Every traveler has his Eldorado, a place he's never been but which imagination has turned into a wonderland. For me, over the past couple of years, that place has been the Dakotas. This has sparked some funny dinner party conversations. "Good god, why?" asked one man, whose wife had grown up near Bismarck. "There's nothing there."
But maybe that's why. Having lived on or around the island of Manhattan most of my life, I've always had an innate longing for big, empty places. Siberia gives me the same thrill eight-year-olds get from Disney World. The middle of the ocean, with nothing in sight for 360 degrees around, makes me feel all giddy inside.
So the Dakotas are a natural fit.
That's why, when my wife and I decided to move from New York City to Portland, Oregon, last fall, I began plotting out a route that would take us through the entire length of South Dakota -- 415 miles through what Dakotans call "miles and miles of miles and miles." Our destination: The Black Hills, that mystical section of far western South Dakota that the Lakota Sioux called the Paha Sapa, "the heart of everything that is."
In the Beginning . . .
According to the Lakota creation story, the gods once lived in the sky and humans lived underground. After the sun god, Takushkanshkan ("Something That Moves"), sent some of the other gods to live on earth, the trickster Inktomi ("The Spider") went beneath the surface, found Tokahe ("The First Man"), and convinced him to return with him. They emerged onto earth through Wind Cave -- now the heart of a national park in the Black Hills -- and Tokahe saw green grass, blue sky and endless herds of buffalo. Excited, he returned to his underground home and convinced six other families to return with him to the surface. But when they did, they learned that Inktomi had tricked them: The sky had darkened, the buffalo were scarce, and all around the Black Hills were endless miles of rolling nothingness. They were, they learned, in the Dakotas.
From that time forward, the Black Hills were sacred to the Arikara, Cheyenne, Crow, Kiowa, Pawnee, and Lakota peoples, a place rich in animal and plant life where men could live in balance with nature.
Then the white people showed up. In 1868, the U.S. government signed a treaty with the Sioux deeding them the Black Hills in perpetuity, but the discovery of gold six years later made the treaty null and void. General George Custer was sent to investigate, then confiscated the land when its riches were verified. In 1876, the government ordered all Lakota bands into reservations, but the Indians fought back. On June 25, the great chiefs Crazy Horse, Sitting Bull, and Gall led a battle that by the next day had destroyed Custer's 7th Cavalry at the Little Big Horn. Their resistance was short-lived, though, and in less than two years Crazy Horse was dead and thousands of miners poured in, establishing towns and extracting millions in gold.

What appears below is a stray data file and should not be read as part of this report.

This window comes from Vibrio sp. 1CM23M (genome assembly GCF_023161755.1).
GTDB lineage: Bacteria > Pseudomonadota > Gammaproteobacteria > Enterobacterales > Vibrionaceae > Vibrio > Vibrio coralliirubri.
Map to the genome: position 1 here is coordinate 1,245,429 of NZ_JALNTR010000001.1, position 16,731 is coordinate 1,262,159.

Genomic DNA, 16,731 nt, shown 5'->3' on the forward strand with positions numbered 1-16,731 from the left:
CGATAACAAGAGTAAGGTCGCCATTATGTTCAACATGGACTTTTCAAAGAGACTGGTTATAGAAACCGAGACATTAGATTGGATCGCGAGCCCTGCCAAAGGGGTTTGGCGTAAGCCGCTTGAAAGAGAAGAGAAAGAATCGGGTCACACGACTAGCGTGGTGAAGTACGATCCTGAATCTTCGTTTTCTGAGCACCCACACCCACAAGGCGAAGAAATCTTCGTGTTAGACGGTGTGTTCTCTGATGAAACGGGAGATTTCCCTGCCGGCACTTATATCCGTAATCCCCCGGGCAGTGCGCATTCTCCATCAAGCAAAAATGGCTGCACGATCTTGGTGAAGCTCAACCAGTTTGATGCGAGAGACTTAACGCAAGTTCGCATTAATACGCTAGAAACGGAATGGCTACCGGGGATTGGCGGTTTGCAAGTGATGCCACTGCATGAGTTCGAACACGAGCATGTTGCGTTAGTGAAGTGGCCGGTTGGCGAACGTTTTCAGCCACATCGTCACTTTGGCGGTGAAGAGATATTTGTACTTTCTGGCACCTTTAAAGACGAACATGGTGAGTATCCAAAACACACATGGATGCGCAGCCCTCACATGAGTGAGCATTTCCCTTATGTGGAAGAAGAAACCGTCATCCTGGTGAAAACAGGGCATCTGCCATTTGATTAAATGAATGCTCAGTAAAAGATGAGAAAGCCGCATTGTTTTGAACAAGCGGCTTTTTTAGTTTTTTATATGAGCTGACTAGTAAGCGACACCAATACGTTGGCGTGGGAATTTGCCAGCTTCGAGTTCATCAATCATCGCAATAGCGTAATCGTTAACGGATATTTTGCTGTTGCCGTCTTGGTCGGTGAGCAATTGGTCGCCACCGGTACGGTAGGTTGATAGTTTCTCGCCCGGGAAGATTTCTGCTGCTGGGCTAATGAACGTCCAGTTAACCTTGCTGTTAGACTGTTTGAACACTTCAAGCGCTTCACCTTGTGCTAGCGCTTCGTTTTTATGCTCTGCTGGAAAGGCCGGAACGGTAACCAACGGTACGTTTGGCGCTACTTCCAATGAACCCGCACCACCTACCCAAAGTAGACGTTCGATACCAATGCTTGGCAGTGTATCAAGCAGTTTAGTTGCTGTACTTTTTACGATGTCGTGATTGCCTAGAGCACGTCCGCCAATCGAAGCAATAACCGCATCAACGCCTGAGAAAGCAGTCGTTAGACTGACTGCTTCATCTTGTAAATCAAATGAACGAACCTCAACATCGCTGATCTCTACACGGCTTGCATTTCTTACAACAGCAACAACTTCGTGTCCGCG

The official line was that the U.S. had "purchased" the region from the Lakota, though no official sale was ever negotiated. A century later, the U.S. Supreme Court ruled that the Black Hills had been taken illegally and ordered that the Lakota Nation be offered a $100 million settlement -- which the tribe refused. They demand to this day that the Black Hills be returned to them.
Men in the Mountains, Buffalo in the Valleys
Every American has an image of the Black Hills, whether they know it or not. This is, after all, the site of Mount Rushmore, the great mountain monument to Washington, Jefferson, Lincoln and Teddy Roosevelt. This was also where Kevin Costner filmed his Academy Award-winning Dances with Wolves in the late 1980s. Those two knowledge points -- a symbol of American nationhood and a story about the destruction of the Indian way of life -- neatly symbolize the duality of the Black Hills today.
We arrived late, after an all-day, 500-mile drive from Albert Lea, Minnesota -- me bleary-eyed behind the wheel, Rebecca goofy from hunger in the passenger seat, and our two unflappable cats in the back. The next day was our big day off, the only day in our solid cross-country week where we didn't need to keep the compass pointed west. We'd see what we could see, starting with Custer State Park (tel 605/255-4515; www.custerstatepark.info).
Named for the Indian-fighting general, the 71,000-acre park is now dedicated to preserving one of the mainstays of Indian life: the buffalo. Called tatanka by the Lakota, more than 60 million of the great beasts once roamed the American plains, but by 1893 overhunting and a government policy of extermination had reduced the entire country's population to less than 1,000. Today, Custer State Park holds a herd of 1,500, maintained through a carefully calibrated management plan that includes an annual round-up each October. After their numbers are counted and new calves branded and vaccinated, a percentage are set aside for auction, which serves both to balance the herd's numbers with the park's ability to sustain them and also provides animals for the creation of new herds around the country -- a trend that's built the current U.S. buffalo population up to approximately a quarter million.
Unless you've lived with them your whole life, nothing really prepares you for the sight of your first live buffalo -- especially if, like Rebecca and me, you grew up on Hollywood Westerns. But there he was, almost as soon as we began driving the park's 18-mile Wildlife Loop Road, lounging in the grass twenty yards from the pavement. Exciting! Or so we thought until we drove over the next hill and found ourselves staring eye-to-eye with 1,500 pounds of shaggy male bison, one of a dozen blocking the road ahead. We opted to keep the windows closed as they crowded around, just feet from our car. The urge to pet baby bison was strong, but we resisted.
In addition to bison, the Wildlife Loop is also a good route from which to spot elk, coyote, eagles, hawks, and hundreds of pronghorn deer and prairie dogs, plus burros who are only too happy to poke their heads in your window if you let them -- though they'll try to eat the door-lock buttons right off your car. Another route, the 14-mile Needles Highway, is named for the needle-like granite spires that jut up from the roadside, among the pine and spruce forests.